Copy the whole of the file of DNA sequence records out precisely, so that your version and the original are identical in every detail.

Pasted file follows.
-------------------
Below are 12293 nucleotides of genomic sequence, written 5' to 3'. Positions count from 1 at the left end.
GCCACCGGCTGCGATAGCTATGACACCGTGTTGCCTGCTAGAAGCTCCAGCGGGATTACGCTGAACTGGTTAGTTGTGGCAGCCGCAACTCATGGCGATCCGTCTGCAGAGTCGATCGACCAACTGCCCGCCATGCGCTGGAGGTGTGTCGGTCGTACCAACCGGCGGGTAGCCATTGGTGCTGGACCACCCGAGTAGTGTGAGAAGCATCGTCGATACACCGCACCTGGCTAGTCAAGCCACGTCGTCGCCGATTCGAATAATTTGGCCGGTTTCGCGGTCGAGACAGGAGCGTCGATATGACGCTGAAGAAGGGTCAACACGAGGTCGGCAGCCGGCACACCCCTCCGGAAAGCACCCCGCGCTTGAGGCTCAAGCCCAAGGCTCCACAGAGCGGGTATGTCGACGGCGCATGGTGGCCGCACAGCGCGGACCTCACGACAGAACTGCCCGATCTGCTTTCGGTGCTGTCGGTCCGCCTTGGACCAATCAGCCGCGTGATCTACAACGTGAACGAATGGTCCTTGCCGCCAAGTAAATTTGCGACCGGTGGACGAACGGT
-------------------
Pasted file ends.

Below are 12293 nucleotides of genomic sequence, written 5' to 3'. Positions count from 1 at the left end.
GCCACCGGCTGCGATAGCTATGACACCGTGTTGCCTGCTAGAAGCTCCAGCGGGATTACGCTGAACTGGTTAGTTGTGGCAGCCGCAACTCATGGCGATCCGTCTGCAGAGTCGATCGACCAACTGCCCGCCATGCGCTGGAGGTGTGTCGGTCGTACCAACCGGCGGGTAGCCATTGGTGCTGGACCACCCGAGTAGTGTGAGAAGCATCGTCGATACACCGCACCTGGCTAGTCAAGCCACGTCGTCGCCGATTCGAATAATTTGGCCGGTTTCGCGGTCGAGACAGGAGCGTCGATATGACGCTGAAGAAGGGTCAACACGAGGTCGGCAGCCGGCACACCCCTCCGGAAAGCACCCCGCGCTTGAGGCTCAAGCCCAAGGCTCCACAGAGCGGGTATGTCGACGGCGCATGGTGGCCGCACAGCGCGGACCTCACGACAGAACTGCCCGATCTGCTTTCGGTGCTGTCGGTCCGCCTTGGACCAATCAGCCGCGTGATCTACAACGTGAACGAATGGTCCTTGCCGCCAAGTAAATTTGCGACCGGTGGACGAACGGT